It would seem that the rise and fall of one of Americas most notorious criminals, James “Whitey” Bulger would have had enough drama and intrigue that any adept screenwriter would be parring pages for days to cull the chaff from the wheat. Instead, Mark Mallouk and Jez Butterworth give us nothing more than overviews of events, told over a decade with nearly zero character development. The film manages to move at a leisurely pace, and yet still feels as though each scene is driving the previous forward like a series of croquets. The Result? Bulger could be mistaken as nothing more than a sociopathic mass murderer (to which there is certainly argument), as the narrative never explores his further criminal background, the rationale for his ever heightened sense of paranoia nor what it is he is so keenly defending with the ever climbing body count.
As we move forward from 1975, through 1981 and into 1985, we have to thank whoever it was that thought to put placards announcing the advancing time frame. Without, this movie could have felt like it was telling a story over the course of months instead of a decade. The movie production suffers from an issue that plagues most films set in working class neighborhoods. Nothing, NOTHING, looks lived in. Every house and apartment clean and tidy, every office and bar quaintly stylized 70’s trend. Less we forget, every car is American, and be it a ’65, ’75, or ’85, every car shines like new. Nothing rusts in this Boston.
For a movie that suffers so greatly from its mundaneness, it does manage to keep the mundane evenly keeled in all departments except one: The acting. Black Mass gives Johnny Depp a role he embraces so entirely, you will forget for moments that it is he up on screen. And to his great credit, he does so with a character of almost no dimension. His opposite is just as thinly written, and Joel Edgerton’s John Connolly becomes utterly laughable as an FBI agent ever infatuated by Bulger, risking it all to exploit the man.
More ridiculous is Benedict Cumberbatch as Bulger’s Senatator-elect brother Billy. Cumberbatch, looking like he just walked straight off the set of the 40’s period piece The Imitation Game, is just unwatchable as he musters an accent that somehow manages to combine the worst Southie accent and Kennedy impression ever attempted. Even Kevin Bacon manages to be painful, his first dialog delivered with a Nolan batman growl. Dakota Johnson is passable, while Adam Scott and Corey Stoll manage decent performances simply by being background morale compasses. Most of the Winter Hill Gang is portrayed with such a vapidness that the viewer may never realize the gravitas they truly carried (the films first narrator, Kevin Weeks, would run the Winter Hill gang in Bulgers Absence for the remainder of the nineties).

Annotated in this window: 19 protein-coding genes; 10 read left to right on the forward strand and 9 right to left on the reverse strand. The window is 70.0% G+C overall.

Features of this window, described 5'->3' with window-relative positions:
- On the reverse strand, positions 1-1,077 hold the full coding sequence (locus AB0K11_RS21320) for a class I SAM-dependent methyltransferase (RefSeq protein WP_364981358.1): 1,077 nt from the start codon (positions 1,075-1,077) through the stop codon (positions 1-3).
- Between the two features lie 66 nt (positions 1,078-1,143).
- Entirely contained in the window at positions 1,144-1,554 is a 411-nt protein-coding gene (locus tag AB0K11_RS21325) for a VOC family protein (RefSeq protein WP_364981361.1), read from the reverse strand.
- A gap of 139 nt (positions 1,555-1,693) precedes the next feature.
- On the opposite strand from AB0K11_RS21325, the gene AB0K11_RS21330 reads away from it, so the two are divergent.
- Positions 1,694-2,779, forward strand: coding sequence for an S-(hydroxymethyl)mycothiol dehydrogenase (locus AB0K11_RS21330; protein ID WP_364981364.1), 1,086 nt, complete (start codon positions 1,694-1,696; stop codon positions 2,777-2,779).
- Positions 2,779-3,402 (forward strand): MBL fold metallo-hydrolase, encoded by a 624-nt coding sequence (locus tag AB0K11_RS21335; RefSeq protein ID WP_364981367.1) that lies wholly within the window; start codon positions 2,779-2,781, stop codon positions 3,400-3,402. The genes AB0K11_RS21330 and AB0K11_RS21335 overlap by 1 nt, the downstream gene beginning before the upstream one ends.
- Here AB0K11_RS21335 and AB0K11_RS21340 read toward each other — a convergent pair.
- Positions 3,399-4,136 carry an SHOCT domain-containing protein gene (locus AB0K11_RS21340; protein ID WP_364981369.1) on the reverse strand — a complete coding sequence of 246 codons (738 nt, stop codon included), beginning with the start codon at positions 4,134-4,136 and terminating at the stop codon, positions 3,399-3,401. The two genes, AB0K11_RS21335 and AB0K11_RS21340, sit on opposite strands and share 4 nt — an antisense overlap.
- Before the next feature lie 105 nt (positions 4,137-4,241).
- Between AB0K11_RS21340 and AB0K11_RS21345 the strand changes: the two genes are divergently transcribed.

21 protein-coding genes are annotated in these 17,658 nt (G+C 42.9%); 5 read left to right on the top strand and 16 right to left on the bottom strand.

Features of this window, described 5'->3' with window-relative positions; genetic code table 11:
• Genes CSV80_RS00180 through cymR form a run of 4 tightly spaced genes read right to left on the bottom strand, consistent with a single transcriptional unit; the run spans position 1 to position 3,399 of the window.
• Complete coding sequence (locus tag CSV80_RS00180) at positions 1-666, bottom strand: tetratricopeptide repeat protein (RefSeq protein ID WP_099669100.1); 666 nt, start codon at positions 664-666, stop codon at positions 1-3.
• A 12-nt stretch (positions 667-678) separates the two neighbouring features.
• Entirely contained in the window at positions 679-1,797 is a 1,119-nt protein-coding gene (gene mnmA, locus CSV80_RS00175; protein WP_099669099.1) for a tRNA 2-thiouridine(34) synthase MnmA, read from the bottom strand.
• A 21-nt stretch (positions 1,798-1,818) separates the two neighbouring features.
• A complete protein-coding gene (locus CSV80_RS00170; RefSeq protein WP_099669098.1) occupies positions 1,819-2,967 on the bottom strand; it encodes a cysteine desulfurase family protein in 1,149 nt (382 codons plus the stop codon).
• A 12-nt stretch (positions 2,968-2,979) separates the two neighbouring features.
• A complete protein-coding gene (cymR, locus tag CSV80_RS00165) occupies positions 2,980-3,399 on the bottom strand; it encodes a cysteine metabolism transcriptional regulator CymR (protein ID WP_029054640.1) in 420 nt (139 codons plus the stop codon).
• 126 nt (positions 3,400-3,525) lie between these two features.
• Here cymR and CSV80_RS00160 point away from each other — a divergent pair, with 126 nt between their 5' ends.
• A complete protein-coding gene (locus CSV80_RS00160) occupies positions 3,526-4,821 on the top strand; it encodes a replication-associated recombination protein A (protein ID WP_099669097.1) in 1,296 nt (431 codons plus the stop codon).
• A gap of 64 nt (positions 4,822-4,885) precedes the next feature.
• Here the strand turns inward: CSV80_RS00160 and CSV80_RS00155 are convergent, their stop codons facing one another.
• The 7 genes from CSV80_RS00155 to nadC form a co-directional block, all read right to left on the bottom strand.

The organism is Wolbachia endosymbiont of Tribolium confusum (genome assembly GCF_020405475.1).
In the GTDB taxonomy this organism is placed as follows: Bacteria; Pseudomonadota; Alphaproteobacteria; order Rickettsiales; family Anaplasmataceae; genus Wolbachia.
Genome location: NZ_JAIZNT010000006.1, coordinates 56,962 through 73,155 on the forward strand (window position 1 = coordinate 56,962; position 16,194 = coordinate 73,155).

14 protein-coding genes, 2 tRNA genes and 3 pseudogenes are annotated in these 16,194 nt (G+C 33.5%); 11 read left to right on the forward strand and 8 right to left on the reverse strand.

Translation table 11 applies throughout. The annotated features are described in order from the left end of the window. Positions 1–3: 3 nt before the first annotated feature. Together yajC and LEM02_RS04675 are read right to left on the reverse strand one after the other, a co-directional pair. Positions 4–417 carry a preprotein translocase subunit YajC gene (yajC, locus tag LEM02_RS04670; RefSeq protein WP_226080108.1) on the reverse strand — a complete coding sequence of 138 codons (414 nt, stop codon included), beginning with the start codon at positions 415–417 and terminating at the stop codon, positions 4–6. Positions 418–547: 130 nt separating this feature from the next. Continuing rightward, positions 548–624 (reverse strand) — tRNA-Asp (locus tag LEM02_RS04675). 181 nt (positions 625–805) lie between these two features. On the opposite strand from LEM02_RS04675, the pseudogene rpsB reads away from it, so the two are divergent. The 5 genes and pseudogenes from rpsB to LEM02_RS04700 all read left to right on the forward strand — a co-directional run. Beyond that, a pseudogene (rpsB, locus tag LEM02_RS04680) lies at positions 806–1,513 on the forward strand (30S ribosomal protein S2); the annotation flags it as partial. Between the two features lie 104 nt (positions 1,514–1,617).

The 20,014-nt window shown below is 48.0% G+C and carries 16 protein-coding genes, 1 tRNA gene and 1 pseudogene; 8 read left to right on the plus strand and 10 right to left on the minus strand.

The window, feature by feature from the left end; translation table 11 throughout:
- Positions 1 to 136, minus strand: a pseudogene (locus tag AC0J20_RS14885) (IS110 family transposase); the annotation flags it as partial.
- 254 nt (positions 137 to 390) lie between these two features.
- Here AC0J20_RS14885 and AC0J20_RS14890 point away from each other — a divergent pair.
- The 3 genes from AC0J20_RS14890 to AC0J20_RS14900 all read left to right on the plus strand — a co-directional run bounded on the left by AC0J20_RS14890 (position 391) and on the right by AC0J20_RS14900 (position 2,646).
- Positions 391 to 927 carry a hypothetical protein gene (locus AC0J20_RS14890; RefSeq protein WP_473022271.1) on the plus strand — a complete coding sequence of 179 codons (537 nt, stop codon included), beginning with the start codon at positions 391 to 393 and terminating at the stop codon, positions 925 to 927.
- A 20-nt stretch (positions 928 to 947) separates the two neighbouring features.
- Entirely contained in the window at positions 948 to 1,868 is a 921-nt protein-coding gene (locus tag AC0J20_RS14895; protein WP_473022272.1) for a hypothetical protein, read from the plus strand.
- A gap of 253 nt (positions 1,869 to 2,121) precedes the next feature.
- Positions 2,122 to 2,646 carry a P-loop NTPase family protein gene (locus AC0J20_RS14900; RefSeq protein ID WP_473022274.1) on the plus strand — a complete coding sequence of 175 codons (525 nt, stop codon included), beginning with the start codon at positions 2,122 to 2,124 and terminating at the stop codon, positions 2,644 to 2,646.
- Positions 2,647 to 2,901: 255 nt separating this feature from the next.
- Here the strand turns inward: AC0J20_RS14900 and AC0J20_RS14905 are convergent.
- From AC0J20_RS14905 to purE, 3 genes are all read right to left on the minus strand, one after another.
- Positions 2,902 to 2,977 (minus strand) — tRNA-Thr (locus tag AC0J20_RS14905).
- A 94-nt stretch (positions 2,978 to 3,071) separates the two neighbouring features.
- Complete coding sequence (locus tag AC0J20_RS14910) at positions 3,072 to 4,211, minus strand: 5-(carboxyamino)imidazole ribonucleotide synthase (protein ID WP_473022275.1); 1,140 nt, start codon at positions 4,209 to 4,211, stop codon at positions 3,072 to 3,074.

There is a lot that makes you question what the hell Director Scott Cooper was asking of his actors or his script. We never shake the 1975 debut of these characters. Outside of Bulger’s aging prosthetics, Adam Scott’s hairstyle and ever slimming mustache becomes the first (perhaps only?) clue time is moving forward. But everyone else forgets the eighties are happening. Scenes from which the Winter Hill Gang members are confessing in interview ( which Cooper uses to frame the narrative) span into the early 2000’s but this is never made clear to the viewer.
Coopers attempt to develop tension often misses, and misses badly. Bulgers intimidation of Connollys wife in her own bedroom is absurd, as is Connollys outburst at the F.B.I. when he’s ribbed with homosexual slurs. The caricature of Connelly hits its peek during his self-introduction to DA Wyshak. And the death of Bulgers child and mother, the only significant life events in the film, carry almost no weight. But then, nothing about Bulger seems to have much substance outside whatever frame Johnny Depp occupies.
That all goes to the conclusion that this is not a story of the crimes of Whitey Bulger. It is a film that attempts to become a commentary on the morale vacuum created in the FBI and Mafia’s power struggles at a particular time and place. It tries to be revelatory by having villainous FBI agents, and Bulger a folk hero with a unique air of respect given to him by the film makers. The clearest thread this film offers; Connolly’s infatuation with Bulger is ultimately his downfall. The same can also be said of Cooper.